money for injured Marines

by Jennifer D'Ottavio - Nov. 10, 2008 01:06 PM
The Arizona Republic

A team of 21 riders led by a Mesa man pedaled more than 430 miles from Scottsdale to Oceanside, Calif., through arid deserts, steep mountains and farm land to raise money for injured Marines.

The "Ride for Semper Fi" took place Oct. 22-26 and ended at Camp Pendleton where riders presented the Injured Marines Semper Fi Fund with a check for $72,240.

The non-profit organization has provided more than $21 million through 8,000 grants to
Marines and sailors injured in combat, training or with life-threatening illnesses.

The assistance helps with immediate and continuing needs, such as modified transportation, home modifications and specialized equipment. Assistance is also provided for family members who stop working to care for soldiers.

John Greenway of Mesa initiated the ride after watching his nephew Jeffrey Turnage graduate from Marine boot camp in San Diego last year. He said that it was a humbling experience and brought feelings of patriotism that made him want to give back.

The team departed from DNA cycles in Scottsdale and was escorted by Scottsdale police until they left the city limits.

The team rode more than 100 miles the first day and spent the first night in Quartzite, a small town near the Colorado River and Interstate 10. After dinner the riders shared their reasons for participating in the 430-mile journey.

One is a Marine who completed more than 50 missions in Iraq and Afghanistan. He spoke about the war and what it was like to bring men and women off the battlefield.

Another man has a son who served three tours in Iraq and has received four purple hearts. He rode in honor of his son.

As team members shared their experiences and reasons for participating, the reality of what they were doing began to sink in.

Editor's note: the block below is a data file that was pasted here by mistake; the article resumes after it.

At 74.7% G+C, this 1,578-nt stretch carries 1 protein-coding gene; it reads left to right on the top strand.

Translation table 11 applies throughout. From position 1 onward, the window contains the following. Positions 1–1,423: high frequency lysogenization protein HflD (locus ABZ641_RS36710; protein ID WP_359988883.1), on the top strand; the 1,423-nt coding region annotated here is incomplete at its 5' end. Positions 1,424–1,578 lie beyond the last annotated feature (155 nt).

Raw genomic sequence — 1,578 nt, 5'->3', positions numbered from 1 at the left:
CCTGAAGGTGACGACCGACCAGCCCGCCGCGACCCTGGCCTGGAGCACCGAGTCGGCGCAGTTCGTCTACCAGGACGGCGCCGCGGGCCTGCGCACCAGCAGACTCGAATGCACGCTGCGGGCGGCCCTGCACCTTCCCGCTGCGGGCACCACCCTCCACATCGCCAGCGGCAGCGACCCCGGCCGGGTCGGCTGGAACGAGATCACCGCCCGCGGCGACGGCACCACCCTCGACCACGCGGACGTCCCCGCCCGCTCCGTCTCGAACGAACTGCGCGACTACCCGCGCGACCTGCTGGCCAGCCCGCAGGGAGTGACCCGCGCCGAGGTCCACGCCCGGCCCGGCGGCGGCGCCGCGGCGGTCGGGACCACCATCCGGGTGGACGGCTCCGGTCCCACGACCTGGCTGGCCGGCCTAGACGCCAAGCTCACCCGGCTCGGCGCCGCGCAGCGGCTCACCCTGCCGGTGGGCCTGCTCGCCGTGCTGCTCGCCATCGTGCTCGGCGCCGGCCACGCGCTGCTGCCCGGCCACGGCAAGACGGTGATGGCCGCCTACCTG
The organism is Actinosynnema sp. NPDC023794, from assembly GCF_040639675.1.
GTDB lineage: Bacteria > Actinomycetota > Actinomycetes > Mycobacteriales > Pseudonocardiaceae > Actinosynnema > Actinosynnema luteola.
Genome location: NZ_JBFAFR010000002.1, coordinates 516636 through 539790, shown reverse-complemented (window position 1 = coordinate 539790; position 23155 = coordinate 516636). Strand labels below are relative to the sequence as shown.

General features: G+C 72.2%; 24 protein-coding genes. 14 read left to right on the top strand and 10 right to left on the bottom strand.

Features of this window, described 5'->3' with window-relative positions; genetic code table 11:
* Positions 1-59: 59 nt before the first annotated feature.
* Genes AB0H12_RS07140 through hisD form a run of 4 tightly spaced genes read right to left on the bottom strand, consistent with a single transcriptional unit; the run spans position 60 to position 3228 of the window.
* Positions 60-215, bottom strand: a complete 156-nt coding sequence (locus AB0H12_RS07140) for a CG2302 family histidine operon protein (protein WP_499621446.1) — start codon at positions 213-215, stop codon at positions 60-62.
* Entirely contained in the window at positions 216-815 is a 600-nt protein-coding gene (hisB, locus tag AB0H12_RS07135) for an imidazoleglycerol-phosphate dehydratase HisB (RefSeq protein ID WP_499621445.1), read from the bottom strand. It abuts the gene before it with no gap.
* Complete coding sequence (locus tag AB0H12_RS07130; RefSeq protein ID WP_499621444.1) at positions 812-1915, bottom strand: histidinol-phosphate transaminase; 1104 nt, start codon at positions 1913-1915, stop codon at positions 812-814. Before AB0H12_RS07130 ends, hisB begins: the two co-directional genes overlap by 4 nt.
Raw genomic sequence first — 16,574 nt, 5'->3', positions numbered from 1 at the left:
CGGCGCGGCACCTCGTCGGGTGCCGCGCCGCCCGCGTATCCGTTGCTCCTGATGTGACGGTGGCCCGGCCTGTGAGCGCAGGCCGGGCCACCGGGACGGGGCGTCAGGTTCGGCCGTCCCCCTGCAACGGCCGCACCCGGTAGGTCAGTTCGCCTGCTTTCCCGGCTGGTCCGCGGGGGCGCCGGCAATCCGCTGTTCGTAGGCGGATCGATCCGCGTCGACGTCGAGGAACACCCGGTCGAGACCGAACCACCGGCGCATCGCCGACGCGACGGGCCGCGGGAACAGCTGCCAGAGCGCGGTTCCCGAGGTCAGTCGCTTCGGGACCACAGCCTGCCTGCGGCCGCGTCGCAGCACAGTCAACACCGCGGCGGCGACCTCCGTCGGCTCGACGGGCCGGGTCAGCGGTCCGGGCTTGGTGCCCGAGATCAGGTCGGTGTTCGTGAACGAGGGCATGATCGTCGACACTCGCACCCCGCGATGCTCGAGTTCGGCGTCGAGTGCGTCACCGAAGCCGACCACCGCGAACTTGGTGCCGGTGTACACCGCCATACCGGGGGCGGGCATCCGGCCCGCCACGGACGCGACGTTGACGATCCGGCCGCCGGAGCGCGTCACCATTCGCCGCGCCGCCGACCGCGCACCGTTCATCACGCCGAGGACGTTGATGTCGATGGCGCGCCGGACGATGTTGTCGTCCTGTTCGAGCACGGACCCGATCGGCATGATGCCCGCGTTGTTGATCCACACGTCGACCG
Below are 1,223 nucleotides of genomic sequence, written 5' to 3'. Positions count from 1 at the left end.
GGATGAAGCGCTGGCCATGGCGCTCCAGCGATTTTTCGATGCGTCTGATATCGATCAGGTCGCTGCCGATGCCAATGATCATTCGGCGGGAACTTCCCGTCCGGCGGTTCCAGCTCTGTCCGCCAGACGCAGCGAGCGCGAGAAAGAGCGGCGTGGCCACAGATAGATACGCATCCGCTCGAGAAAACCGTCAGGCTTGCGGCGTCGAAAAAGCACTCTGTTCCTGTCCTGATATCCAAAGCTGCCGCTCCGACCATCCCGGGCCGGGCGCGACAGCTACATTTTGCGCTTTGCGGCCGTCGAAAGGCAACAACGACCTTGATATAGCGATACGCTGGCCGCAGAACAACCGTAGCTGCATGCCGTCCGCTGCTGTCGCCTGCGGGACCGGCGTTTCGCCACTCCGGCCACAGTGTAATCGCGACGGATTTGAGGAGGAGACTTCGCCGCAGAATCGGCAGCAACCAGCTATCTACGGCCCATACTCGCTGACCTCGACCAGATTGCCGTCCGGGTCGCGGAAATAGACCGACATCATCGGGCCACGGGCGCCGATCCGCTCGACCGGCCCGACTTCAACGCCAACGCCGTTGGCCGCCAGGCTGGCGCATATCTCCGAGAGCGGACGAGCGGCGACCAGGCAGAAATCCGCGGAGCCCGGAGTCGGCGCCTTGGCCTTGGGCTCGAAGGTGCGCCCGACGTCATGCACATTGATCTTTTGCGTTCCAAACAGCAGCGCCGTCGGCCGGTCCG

"What we did was so small in comparison," Greenway said. "These people are so young yet are making an incredible sacrifice."

One of the biggest challenges for the rides came on the third day.

The mountains that lay in front of them were at least a 12 percent grade and challenged even the most skilled riders.

The stronger riders fell behind the rest of the group and placed their hands on the backside of other riders and pushed them up the long climb.

"This climb was an effort that would be challenging for any level rider," Greenway wrote in his blog. "Even though some of those guys were slower up the climb, they did it. They never complained, they never quit and they pedaled through what was arguably their greatest athletic challenge."

The fourth and final day, the team arrived in Oceanside accompanied by police escort into Camp Pendleton Marine Base.

Greenway said the response from the Marines was overwhelming.

Greenway said donations came from people from all walks of life and he even received help from those he never expected.

A major sponsor in the ride was Bob Parsons, founder and CEO of Go Daddy, an internet domain registrar and Web hosting company. He found out about the ride after receiving an e-mail from an employee asking him to contribute to the fund.

The former Marine supplied the riders with a van and a full-time driver to remain behind the team. He also supplied the team with jerseys and paid for their lodging.

Also accompanying the Go Daddy van were two RVs. One of which was driven by a former Marine who wanted to contribute to the ride.

The RVs, carrying a support team consisting of friends and family members, drove ahead of the team and stopped at rest areas every 30 miles or so to provide food and water to the riders.

Greenway said he's already planning next year's ride.

"As long as there are young people over there fighting, they're going to need our help," Greenway said.

The team will begin training in the next few weeks and will be looking for more corporate sponsors. They will expand the team to 30 riders and will begin fundraising efforts July 4. For more information go to